|Genre:||Thriller, Horror, Drama|
|Production country:||Deutschland 2011|
|Running time:||Approx. 89 min.|
An apocalyptic horror movie from Germany? You can't imagine that? Director Tim Fehlbaum proves with the Roland Emmerich-produced Hell that thrilling genre entertainment doesn't necessarily have to come from abroad. One thing is for sure: after this film, I don't think anyone will be complaining that the sun has made itself so scarce this summer.
Because in Hell, the symbol of fine weather and good cheer has turned our planet into a lifeless, deadly desert. Water and food have become a rare commodity that many a person will go over dead bodies for. Marie (Hannah Herzsprung) fights her way in a darkened car together with her younger sister Leonie (Lisa Vicari) and her boyfriend Phillip (Lars Eidinger) towards the mountains, where there are supposedly water sources that have not yet run dry. During a stopover at an abandoned gas station, the trio meets Tom (Stipe Erceg), who tries to steal the three's few supplies but proves to be a helpful companion due to his skills as a mechanic. When they are ambushed in the middle of the barren wasteland, the small group of purpose is brutally separated. And soon the scorching sun seems to be the least of their problems.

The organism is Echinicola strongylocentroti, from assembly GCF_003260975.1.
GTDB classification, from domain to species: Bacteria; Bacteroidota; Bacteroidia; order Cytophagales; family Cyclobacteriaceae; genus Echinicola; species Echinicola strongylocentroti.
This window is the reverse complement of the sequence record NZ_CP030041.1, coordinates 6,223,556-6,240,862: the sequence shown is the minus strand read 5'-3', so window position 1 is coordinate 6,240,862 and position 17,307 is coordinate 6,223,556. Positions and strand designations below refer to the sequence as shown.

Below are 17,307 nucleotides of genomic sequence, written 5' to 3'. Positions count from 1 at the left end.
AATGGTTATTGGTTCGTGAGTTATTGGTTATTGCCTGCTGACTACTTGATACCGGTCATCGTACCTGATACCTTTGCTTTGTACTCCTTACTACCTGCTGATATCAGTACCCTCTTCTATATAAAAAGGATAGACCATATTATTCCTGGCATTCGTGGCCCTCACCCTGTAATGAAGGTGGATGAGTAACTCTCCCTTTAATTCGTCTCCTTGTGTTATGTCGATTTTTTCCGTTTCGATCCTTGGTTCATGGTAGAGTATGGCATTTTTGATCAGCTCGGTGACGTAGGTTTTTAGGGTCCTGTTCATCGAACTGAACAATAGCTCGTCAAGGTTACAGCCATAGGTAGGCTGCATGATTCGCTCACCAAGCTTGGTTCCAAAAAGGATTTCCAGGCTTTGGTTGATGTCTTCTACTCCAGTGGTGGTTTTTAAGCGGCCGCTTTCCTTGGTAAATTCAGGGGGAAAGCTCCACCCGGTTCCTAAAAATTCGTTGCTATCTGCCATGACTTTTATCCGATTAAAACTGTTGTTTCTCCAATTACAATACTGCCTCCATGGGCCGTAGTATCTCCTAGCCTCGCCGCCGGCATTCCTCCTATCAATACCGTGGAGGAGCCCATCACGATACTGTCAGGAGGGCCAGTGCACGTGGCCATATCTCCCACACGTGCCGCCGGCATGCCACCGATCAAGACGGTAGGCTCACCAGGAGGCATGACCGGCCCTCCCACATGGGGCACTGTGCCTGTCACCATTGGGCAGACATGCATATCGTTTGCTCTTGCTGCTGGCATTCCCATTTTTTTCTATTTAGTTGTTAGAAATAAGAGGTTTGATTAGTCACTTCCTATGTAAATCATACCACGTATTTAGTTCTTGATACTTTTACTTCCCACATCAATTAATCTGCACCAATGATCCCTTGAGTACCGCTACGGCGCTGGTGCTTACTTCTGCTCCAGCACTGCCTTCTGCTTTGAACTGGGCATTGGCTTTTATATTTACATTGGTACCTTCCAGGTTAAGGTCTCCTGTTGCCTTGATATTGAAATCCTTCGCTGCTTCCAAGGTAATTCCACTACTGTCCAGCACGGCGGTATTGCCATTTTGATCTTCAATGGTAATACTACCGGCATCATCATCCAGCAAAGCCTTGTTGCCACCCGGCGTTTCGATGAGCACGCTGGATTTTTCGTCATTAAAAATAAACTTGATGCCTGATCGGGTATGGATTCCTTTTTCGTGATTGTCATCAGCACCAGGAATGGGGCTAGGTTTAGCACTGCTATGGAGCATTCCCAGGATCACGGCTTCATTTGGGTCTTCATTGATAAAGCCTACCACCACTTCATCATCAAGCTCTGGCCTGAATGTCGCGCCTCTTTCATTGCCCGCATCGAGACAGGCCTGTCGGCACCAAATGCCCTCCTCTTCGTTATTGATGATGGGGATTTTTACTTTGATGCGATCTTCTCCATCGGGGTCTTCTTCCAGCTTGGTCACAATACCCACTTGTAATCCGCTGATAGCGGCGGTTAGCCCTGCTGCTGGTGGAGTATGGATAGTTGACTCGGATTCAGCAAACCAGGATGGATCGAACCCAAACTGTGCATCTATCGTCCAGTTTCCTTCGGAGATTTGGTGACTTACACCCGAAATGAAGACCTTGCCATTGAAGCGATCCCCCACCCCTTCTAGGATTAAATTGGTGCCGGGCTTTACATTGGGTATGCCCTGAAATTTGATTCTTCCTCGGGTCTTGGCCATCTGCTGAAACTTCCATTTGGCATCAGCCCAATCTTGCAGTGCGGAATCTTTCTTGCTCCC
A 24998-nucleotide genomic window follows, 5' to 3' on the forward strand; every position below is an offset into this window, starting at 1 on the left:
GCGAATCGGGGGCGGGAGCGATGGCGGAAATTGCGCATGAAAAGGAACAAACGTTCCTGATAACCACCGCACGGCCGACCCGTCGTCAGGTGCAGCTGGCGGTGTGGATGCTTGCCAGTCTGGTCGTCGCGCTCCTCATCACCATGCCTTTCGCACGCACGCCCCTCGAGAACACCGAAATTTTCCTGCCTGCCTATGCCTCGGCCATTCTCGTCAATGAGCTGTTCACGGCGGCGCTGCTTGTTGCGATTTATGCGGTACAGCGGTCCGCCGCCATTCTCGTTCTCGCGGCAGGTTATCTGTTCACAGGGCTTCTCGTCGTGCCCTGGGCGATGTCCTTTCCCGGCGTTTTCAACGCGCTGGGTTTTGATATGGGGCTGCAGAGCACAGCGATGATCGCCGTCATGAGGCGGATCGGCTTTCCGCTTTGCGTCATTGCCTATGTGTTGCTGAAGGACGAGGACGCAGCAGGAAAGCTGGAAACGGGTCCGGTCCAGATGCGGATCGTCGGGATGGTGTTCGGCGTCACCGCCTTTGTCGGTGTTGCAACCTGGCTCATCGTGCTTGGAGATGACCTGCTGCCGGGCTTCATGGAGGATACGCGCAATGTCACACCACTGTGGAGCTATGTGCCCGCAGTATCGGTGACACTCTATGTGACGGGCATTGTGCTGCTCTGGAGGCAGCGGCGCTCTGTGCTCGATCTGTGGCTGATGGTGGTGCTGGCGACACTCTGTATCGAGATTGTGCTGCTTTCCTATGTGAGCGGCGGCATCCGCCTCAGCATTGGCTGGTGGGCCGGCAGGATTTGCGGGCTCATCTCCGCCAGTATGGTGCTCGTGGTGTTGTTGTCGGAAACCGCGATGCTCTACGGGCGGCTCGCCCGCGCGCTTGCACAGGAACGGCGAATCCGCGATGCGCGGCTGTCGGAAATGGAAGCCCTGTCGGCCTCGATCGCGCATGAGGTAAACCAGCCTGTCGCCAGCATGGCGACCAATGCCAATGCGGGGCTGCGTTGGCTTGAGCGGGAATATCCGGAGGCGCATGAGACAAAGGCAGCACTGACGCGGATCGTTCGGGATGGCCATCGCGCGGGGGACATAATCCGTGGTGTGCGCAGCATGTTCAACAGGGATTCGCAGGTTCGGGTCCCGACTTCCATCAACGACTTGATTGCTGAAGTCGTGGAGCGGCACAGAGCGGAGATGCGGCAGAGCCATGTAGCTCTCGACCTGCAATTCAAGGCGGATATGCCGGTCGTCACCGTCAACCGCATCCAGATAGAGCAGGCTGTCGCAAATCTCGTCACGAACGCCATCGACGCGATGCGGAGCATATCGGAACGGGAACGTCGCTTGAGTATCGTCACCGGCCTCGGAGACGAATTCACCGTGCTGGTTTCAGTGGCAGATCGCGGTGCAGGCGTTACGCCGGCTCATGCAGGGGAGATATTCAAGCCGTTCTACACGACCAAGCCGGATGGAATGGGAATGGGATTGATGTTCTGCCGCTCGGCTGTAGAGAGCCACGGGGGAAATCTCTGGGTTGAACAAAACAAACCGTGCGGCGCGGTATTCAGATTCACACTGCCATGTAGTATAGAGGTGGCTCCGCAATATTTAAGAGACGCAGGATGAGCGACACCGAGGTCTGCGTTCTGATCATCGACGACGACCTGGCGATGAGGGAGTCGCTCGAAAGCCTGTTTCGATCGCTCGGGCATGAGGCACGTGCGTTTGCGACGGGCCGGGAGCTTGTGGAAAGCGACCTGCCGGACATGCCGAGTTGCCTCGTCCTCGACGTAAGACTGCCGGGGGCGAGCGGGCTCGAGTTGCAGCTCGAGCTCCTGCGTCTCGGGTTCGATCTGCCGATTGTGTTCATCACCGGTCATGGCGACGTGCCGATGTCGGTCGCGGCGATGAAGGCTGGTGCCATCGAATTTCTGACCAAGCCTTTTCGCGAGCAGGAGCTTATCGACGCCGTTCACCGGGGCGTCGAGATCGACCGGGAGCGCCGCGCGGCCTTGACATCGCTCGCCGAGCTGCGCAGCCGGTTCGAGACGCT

Shot in a bark beetle-ruined woodland in Bavaria and in an extensively burned forest area in Corsica, Fehlbaum and his team have created a convincing apocalyptic world without much in the way of computer effects and with fairly simple means. In it, the protagonists fight their way through a story that at the beginning still seems like a German adaptation of the best-selling film The Road. Here, as there, we are shown in miniature how an apocalypse affects ordinary people. While there are some minor logic holes here and there, the bottom line is that the film succeeds very well in drawing the viewer into the bleak world of Hell.
In the second half, the end-time drama then turns into a tangible psycho-horror, in which especially Angela Winkler (Die Blechtrommel) delivers a very intense performance as the initially very caring farmer's wife, which evokes anything but sympathy from the viewer. Hannah Herzsprung confidently avoids the typical victim role, although her character is repeatedly put in hopeless situations and therefore experiences a lot of suffering. Lars Eidinger (Alle Anderen) has probably the most thankless role as the cowardly Phillip, but he masters it credibly. And Stipe Erceg and up-and-coming actress Lisa Vicari also deliver thoroughly convincing performances.
Hell certainly doesn't reinvent the genre. For that, the influence of other representatives of this subject shines through far too often in Fehlbaum's production. What makes this apocalyptic horror so worth watching is that, for one thing, it really looks like a theatrical production rather than a bloated TV movie, and that it manages to keep the suspense screw tightened until the finale. Sure, Hell can't quite stand up to the comparison to The Road, which in a way is imposing. But what Fehlbaum's film lacks in ambition and originality, it makes up for in entertainment value. So this visit to a post-apocalyptic world may not be quite the big head-turner, but entertaining genre entertainment is definitely on offer to the viewer. Worth seeing
An article by Frankfurt-Tipp